Other Ideas

Marshall took her younger children to daily Mass until they entered middle school. Their family also hired a private catechist who graduated from Franciscan University of Steubenville and taught the children catechesis to supplement the family formation. The Marshalls attend the March for Life every year and send their kids to Camp Veritas every summer.

“I love my faith. My husband and I both practiced early in our marriage but did not fully understand the faith until we were challenged by friends who had left the Church,” said Marshall. “Learning and accepting the truths of our faith changed our marriage and guided us in raising our kids.”

The Marshalls pray the Rosary as a family frequently. They also keep the doors open to discuss any issue that may come up.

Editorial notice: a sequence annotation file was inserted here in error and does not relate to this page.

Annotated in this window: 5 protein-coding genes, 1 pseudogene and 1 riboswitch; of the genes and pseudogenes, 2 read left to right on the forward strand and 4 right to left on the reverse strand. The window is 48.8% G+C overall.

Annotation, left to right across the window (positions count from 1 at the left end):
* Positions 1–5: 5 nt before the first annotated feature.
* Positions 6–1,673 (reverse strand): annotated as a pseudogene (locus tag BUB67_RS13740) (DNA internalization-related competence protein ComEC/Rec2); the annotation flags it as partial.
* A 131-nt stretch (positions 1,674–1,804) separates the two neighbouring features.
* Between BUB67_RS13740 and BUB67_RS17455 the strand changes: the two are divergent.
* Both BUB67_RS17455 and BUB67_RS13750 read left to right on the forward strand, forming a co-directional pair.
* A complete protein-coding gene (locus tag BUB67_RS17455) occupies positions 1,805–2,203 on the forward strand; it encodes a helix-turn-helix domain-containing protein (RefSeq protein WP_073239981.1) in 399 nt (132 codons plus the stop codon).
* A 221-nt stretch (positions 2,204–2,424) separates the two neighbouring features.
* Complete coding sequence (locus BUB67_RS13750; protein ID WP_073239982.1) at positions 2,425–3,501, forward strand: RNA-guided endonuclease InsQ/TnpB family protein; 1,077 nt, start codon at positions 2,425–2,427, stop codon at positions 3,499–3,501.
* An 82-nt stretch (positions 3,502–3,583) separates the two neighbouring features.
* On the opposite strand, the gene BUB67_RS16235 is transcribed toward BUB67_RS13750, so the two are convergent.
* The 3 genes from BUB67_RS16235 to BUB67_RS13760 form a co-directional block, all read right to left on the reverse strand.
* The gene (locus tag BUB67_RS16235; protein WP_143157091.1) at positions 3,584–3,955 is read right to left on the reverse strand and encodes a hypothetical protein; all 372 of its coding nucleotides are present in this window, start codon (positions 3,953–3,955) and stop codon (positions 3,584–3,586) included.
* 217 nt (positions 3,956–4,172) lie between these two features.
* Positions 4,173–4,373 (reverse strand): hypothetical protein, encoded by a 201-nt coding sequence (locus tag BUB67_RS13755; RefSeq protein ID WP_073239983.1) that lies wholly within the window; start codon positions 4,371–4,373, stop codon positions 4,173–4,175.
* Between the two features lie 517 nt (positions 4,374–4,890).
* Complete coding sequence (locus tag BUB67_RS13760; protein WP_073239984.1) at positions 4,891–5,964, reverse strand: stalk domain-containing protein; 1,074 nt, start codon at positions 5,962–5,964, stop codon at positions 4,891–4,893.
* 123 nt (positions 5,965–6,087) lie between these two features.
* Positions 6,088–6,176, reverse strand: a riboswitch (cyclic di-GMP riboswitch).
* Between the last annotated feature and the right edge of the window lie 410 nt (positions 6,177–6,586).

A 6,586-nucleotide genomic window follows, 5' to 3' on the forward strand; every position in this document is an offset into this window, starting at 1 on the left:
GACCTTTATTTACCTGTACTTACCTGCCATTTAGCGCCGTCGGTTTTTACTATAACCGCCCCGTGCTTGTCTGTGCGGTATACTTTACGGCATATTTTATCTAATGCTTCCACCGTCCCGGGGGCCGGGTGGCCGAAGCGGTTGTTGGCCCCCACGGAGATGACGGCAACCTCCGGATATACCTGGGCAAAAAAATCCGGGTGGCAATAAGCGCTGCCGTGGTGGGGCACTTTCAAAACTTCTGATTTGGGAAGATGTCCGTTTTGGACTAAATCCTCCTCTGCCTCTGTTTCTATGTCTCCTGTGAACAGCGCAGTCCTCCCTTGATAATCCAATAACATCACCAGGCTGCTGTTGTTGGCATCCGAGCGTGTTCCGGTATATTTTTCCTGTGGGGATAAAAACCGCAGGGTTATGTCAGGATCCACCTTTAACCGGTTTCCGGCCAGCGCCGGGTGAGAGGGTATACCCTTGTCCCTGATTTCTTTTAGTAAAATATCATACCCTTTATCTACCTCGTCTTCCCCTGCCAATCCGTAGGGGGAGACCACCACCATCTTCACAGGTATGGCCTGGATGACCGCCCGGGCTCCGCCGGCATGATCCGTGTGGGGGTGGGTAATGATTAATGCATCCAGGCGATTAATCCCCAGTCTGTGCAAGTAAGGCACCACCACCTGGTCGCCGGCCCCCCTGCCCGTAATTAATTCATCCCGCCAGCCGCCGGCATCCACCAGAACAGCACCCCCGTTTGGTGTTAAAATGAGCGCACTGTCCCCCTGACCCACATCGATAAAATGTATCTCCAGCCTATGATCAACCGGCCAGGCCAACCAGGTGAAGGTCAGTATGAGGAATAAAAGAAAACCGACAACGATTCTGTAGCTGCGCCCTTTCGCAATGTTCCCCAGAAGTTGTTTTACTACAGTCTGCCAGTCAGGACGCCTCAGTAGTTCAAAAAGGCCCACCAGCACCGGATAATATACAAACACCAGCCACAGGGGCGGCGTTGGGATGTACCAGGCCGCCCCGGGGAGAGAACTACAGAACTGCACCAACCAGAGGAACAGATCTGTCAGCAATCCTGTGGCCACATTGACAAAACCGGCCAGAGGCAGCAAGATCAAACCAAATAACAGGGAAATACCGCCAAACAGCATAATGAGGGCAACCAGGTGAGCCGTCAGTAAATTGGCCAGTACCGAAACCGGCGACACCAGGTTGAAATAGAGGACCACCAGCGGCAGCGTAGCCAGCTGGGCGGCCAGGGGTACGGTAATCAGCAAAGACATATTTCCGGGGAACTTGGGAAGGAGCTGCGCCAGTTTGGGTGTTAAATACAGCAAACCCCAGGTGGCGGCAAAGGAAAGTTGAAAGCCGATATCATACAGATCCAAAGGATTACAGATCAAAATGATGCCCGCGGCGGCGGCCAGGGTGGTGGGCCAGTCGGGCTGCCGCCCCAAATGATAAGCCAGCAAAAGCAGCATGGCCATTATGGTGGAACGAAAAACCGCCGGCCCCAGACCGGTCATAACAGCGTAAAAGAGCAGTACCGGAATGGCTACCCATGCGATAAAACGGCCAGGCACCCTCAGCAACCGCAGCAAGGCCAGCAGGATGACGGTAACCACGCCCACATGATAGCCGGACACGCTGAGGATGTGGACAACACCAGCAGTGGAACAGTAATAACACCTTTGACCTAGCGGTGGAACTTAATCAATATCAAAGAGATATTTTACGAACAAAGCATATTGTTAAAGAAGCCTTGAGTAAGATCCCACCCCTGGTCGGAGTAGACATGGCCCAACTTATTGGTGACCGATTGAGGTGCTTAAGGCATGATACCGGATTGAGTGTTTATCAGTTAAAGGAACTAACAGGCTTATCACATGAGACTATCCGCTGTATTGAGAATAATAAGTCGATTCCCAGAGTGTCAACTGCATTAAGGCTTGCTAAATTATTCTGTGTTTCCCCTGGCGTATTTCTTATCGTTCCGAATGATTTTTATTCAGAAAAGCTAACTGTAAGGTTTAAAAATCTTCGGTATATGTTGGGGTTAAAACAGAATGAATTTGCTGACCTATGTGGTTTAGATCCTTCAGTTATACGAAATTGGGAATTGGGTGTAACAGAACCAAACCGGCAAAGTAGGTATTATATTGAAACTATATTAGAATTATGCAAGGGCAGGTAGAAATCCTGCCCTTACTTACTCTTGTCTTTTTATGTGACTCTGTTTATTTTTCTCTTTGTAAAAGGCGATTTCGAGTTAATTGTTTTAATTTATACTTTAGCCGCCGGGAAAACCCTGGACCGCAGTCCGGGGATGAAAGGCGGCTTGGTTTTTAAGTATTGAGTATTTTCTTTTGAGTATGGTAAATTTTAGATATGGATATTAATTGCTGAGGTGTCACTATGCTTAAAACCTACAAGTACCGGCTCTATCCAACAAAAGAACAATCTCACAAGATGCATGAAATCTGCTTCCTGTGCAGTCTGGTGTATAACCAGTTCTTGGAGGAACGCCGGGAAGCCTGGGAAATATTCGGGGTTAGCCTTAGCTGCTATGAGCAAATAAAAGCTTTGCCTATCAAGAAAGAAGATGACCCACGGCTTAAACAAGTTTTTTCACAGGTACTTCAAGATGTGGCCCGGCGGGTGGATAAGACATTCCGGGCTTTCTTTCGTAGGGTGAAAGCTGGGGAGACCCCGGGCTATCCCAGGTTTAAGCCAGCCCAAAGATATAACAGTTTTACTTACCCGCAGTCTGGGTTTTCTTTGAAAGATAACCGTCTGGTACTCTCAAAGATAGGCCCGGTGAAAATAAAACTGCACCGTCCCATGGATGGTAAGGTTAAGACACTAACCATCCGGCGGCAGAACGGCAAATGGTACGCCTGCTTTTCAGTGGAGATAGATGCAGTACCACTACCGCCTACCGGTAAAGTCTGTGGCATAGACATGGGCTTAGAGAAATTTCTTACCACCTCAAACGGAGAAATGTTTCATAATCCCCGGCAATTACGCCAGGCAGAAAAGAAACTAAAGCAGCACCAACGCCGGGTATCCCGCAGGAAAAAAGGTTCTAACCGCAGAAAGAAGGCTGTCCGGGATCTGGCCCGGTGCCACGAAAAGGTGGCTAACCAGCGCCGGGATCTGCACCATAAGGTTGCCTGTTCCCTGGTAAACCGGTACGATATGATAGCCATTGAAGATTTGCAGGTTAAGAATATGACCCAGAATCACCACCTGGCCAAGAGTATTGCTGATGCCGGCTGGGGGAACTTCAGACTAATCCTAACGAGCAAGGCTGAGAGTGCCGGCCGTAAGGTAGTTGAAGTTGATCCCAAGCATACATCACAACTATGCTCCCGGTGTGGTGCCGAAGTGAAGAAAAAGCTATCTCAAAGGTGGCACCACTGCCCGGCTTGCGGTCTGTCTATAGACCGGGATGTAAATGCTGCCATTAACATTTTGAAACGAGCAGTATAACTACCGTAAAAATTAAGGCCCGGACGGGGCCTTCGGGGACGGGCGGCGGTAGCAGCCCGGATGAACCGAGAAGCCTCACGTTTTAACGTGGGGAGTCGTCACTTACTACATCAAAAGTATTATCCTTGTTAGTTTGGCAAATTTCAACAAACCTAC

“Nothing is off limits,” said Marshall. “We are fortunate to have a large and generally supportive extended Catholic family, especially a knowledgeable and faithful grandmother and great aunt, and cousins who have helped teach and support our kids in faith.”

She added, “I don’t regret sending my kids to public school. I think my kids can now go anywhere and fight [for the truth] because they have been fortified. When you go to public school, you have to deal with the world and stand up for yourself and learn how to not back down.”

Register correspondent Sabrina Arena Ferrisi writes from New York.

Editor’s Note: “Jane Marshall” reflects a name change for anonymity.